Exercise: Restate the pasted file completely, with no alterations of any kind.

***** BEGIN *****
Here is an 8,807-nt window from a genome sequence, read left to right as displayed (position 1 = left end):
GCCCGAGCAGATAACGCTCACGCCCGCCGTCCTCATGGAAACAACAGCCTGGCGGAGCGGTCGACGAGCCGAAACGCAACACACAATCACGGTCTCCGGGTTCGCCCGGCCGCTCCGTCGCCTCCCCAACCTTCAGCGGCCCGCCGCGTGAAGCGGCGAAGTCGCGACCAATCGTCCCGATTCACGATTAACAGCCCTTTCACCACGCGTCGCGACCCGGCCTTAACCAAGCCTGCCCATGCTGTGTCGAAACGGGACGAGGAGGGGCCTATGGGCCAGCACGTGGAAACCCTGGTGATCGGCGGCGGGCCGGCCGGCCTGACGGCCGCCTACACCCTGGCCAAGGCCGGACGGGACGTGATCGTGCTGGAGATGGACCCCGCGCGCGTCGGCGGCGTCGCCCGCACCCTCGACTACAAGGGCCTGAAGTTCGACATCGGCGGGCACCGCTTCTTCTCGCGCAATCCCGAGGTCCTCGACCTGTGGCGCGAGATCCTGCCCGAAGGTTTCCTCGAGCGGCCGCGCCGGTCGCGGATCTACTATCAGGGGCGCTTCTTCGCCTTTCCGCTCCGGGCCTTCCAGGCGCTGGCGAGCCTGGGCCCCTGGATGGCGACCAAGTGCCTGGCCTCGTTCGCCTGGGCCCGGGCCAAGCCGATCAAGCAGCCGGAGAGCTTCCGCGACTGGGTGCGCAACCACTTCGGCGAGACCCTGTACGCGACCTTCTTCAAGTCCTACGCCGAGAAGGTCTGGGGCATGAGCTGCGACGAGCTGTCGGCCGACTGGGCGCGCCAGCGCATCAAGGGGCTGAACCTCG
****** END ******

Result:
Here is an 8,807-nt window from a genome sequence, read left to right as displayed (position 1 = left end):
GCCCGAGCAGATAACGCTCACGCCCGCCGTCCTCATGGAAACAACAGCCTGGCGGAGCGGTCGACGAGCCGAAACGCAACACACAATCACGGTCTCCGGGTTCGCCCGGCCGCTCCGTCGCCTCCCCAACCTTCAGCGGCCCGCCGCGTGAAGCGGCGAAGTCGCGACCAATCGTCCCGATTCACGATTAACAGCCCTTTCACCACGCGTCGCGACCCGGCCTTAACCAAGCCTGCCCATGCTGTGTCGAAACGGGACGAGGAGGGGCCTATGGGCCAGCACGTGGAAACCCTGGTGATCGGCGGCGGGCCGGCCGGCCTGACGGCCGCCTACACCCTGGCCAAGGCCGGACGGGACGTGATCGTGCTGGAGATGGACCCCGCGCGCGTCGGCGGCGTCGCCCGCACCCTCGACTACAAGGGCCTGAAGTTCGACATCGGCGGGCACCGCTTCTTCTCGCGCAATCCCGAGGTCCTCGACCTGTGGCGCGAGATCCTGCCCGAAGGTTTCCTCGAGCGGCCGCGCCGGTCGCGGATCTACTATCAGGGGCGCTTCTTCGCCTTTCCGCTCCGGGCCTTCCAGGCGCTGGCGAGCCTGGGCCCCTGGATGGCGACCAAGTGCCTGGCCTCGTTCGCCTGGGCCCGGGCCAAGCCGATCAAGCAGCCGGAGAGCTTCCGCGACTGGGTGCGCAACCACTTCGGCGAGACCCTGTACGCGACCTTCTTCAAGTCCTACGCCGAGAAGGTCTGGGGCATGAGCTGCGACGAGCTGTCGGCCGACTGGGCGCGCCAGCGCATCAAGGGGCTGAACCTCG